End SPOILERS. So, yeah, I really enjoyed this movie. It didn’t grab me right away in the beginning, but kept winning me throughout and by the end, I was completely in, rooting for Gotham and believing that one man really can make a difference. I was so pumped on the way home I had to make sure to watch my speed. I also bought in hard to the idea that you have to make sacrifices to help change things, you can’t just hide behind whatever’s safe or even your family because you’re just making a crappier world for your kid to live in if you’re not helping change things.
I’m not sure if Memento or Insomnia was the first Christopher Nolan movie I ever saw. I think it was when I saw 2000’s Memento my freshman year (2001-2002) of college (on DVD), but I’m not 100% sure on that because I definitely saw 2002’s Insomnia in the theater while home from college. Of course, I had no idea who Nolan was at the time, but both movies greatly affected me. I had seen plenty of movies that play with viewer perception before seeing Memento (like Usual Suspects or Lost Highway), but it quickly cemented itself in the vaunted list of movies that are awesome. After seeing Inception last night I thought about watching both movies again, but the thing about Nolan films is that they’re incredibly intense. After watching his movies, you not only feel like you’ve gone on a journey with the lead, but also feel drained because of it. With that in mind and the lateness of the hour, I decided to do something else and checked out his first feature-length movie called Following (1998) on Netflix Instant.
But first my thoughts on Inception. Don’t worry, there aren’t spoilers in here, but if you’re like me, you might want to keep avoiding any and all talk of the movie before seeing it so nothing gets ruined. I recommend that, actually. Anyway, I loved this movie. It’s just so versatile. The dream stuff is fascinating and really well thought out (you can tell Nolan has worked everything out in his head even if it’s not all on the screen). It’s just such a damn smart movie, there’s so much to think about and talk about. I just finished reading Cinematical’s list of theories and plot holes about what was actually going on. Honestly, though, I don’t really care. I just enjoyed sitting there and absorbing the whole experience (though the theater we went to had the volume up too loud and the screen seemed to be vibrating almost, which was less than ideal). What surprised me though was how action packed the movie was. You’ve got some superhero-ish fighting that made me wish Joseph Gordon-Levitt had played Spider-Man and a James Bondian winter assault that was just fantastic (actually better than anything in a Bond movie). And the whole thing is just so damn taut. You’re trying to keep up with the layers and the timing and the van is falling and what the hell was that and oh my god WALK FASTER! It’s really a stellar film that was expertly edited.
Okay, I can’t completely avoid SPOILERS, so here’s the only problem I had: how come the kick of flipping in the van (in the accident, not when it went off the bridge) didn’t wake anyone up? Also, how does a kick work if your physical body isn’t being kicked? I understand that the sedative allows inner ear functions to stay intact, but if you’re asleep in the dream world (which would put you two layers down) why would a kick work on you, especially if your inner ear isn’t actually being effected because you’re flying on a plane? I’m not saying these are plot holes, just things I didn’t get and might understand better when I watch the movie again, which I most certainly will when it comes out on DVD. For now, though, I’m just going to let it marinate.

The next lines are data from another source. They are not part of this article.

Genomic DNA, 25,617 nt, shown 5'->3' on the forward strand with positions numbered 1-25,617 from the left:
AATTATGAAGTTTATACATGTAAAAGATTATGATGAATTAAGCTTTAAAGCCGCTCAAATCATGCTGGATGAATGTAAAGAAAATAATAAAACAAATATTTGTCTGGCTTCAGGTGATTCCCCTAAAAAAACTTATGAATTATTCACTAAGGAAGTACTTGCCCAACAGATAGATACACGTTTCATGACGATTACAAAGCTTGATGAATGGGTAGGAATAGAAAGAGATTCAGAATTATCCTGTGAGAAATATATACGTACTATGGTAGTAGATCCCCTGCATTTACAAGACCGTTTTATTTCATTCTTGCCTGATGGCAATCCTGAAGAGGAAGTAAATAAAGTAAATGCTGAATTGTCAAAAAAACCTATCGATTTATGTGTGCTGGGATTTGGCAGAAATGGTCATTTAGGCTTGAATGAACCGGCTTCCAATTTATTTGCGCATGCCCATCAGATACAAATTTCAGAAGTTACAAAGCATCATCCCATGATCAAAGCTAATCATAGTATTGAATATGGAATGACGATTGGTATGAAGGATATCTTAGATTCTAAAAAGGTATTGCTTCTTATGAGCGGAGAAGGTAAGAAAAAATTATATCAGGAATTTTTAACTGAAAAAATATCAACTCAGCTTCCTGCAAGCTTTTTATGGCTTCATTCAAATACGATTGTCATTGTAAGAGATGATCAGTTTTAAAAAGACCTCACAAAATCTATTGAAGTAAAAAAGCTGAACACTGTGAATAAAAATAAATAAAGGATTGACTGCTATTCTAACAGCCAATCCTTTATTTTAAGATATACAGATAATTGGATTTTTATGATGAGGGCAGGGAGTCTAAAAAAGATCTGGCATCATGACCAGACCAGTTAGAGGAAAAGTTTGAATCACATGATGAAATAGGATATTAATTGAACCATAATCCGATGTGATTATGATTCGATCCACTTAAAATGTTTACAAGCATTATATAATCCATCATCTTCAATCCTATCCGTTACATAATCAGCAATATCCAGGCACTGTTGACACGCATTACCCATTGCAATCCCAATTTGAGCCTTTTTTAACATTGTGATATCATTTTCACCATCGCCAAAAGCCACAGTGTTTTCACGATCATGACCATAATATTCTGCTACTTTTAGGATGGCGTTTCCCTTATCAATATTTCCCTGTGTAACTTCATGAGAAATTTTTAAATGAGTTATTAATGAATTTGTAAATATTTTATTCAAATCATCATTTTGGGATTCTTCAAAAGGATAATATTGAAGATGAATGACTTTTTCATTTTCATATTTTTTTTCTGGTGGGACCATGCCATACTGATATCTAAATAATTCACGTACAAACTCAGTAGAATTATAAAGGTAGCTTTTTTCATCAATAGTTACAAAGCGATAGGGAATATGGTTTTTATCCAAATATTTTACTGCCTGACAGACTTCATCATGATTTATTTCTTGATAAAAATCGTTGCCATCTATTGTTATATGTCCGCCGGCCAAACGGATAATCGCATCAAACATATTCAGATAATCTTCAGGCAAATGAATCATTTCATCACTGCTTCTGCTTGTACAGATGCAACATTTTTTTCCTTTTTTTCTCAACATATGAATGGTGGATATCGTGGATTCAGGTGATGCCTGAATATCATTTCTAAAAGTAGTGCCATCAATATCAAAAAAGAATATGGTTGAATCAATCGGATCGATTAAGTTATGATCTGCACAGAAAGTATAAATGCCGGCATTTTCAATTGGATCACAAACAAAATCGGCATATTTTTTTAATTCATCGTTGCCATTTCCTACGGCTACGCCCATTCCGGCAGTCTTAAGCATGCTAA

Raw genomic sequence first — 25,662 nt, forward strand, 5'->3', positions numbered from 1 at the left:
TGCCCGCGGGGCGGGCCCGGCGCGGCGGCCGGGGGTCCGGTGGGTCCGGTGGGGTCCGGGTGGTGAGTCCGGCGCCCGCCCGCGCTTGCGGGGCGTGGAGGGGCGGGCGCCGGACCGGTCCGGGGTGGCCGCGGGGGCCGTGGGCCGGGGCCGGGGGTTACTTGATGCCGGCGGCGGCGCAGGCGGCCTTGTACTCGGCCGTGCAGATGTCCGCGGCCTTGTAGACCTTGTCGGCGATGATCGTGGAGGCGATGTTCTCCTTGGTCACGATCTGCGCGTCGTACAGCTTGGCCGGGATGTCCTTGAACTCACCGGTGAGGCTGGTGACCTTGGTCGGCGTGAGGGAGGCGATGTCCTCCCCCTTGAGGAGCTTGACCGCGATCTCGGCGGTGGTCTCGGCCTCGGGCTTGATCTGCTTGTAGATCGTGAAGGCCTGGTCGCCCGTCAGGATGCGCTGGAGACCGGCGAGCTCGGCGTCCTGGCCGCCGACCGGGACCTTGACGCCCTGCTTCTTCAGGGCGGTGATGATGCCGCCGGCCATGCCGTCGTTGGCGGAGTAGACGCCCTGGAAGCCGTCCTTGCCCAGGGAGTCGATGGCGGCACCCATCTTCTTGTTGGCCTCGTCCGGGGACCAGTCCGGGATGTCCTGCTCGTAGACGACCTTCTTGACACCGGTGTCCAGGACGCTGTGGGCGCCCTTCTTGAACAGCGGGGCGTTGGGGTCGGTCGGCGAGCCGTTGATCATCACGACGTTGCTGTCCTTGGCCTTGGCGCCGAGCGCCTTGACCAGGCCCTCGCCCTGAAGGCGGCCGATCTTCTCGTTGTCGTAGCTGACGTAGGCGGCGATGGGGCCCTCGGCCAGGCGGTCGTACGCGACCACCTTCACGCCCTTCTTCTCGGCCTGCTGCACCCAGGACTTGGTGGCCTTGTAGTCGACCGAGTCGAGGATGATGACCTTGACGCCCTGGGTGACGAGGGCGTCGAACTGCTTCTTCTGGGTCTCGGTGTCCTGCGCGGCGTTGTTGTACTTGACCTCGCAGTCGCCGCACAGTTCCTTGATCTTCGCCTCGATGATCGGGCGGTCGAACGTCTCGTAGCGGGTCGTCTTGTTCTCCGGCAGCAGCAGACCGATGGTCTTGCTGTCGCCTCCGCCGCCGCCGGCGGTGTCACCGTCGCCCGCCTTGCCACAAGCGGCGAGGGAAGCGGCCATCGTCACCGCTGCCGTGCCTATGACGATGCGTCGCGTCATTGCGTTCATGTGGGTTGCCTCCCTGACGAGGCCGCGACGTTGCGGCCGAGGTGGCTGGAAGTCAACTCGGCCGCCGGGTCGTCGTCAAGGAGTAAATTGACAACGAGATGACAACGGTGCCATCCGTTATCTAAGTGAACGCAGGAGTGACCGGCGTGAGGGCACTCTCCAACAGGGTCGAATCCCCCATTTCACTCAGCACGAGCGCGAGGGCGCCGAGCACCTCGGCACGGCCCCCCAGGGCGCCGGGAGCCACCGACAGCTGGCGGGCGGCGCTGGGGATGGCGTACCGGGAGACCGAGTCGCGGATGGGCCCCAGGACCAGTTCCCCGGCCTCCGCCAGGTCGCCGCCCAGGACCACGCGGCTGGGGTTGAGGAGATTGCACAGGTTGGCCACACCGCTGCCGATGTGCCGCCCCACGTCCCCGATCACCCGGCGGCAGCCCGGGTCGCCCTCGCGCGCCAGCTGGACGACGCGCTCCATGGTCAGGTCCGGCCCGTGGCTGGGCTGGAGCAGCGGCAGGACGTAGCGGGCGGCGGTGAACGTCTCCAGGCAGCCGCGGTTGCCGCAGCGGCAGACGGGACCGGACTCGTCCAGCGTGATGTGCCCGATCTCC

I’m still kicking around the idea of doing a Nolan marathon thanks to Memento and Insomnia being on Netflix Instant and his two Batman flicks being in my DVD collection, but instead of watching something I’d already seen, I went with Following, a movie about a writer who winds up following a thief who befriends the writer and teaches him the ropes of breaking and entering. The film doesn’t have the same heady concepts as Nolan’s later films, but it’s by no means your average film. There’s a lot going on here with scenes being told out of chronological order, characters changing appearances and, as you might expect, bad things happening to the male lead.
I’m not sure if it’s the black and white-ness of the movie or the big city setting, but the movie kept reminding me of Darren Aronofsky’s Pi which came out the same year. They’re very different movies told in different styles, but they feel thematically similar as the two leads are following their obsessions down roads that get them into some trouble.
I really should give the movie another watch because I was kind of tired and not giving it my absolute full attention, but I think I ended up understanding the whole thing after some initial confusion (thanks to the non-linear storytelling).
Nolan’s first and last movies are pretty different, but you can tell they’re made by the same guy. With both movies, he starts chronologically later in the story and then jumps backwards in time to explain things. With Following, it’s the main character actually telling someone else what’s going on, with Inception, it’s in medias res and we eventually catch up. I’ve always been curious about this form of storytelling because it contains a bit of a spoiler, but you don’t really understand it until later on. For instance SPOILER in Inception, we see old Saito in the very beginning. We don’t know what it means at first, but once we’re told that dying in the dream world puts you in limbo where you get old and crazy, we know exactly what’s going to happen to Saito, so you spend the rest of the time he’s around wondering when he’s going to die. I wonder why some storytellers reveal their hand like that, but Nolan–in both movies–does an excellent job of dropping you into the story, giving you some clues and giving you so many other things to think about that you tend to forget those opening scenes, sometimes desperately trying to remember them to try and figure out what’s happening (were those his kids on the beach? did we see their faces? what happened to the top when the old man spun it? and on and on and on).
Writing this post has made me want to watch his filmography again which I could do today if the mood strikes. The only movie I don’t have easy access to is The Prestige, but that’s okay, 6 out of 7 ain’t bad.
UPDATE: Just saw that Insomnia actually isn’t on Netflix Instant. Not sure if I completely made that up or what, but sorry about the misinformation.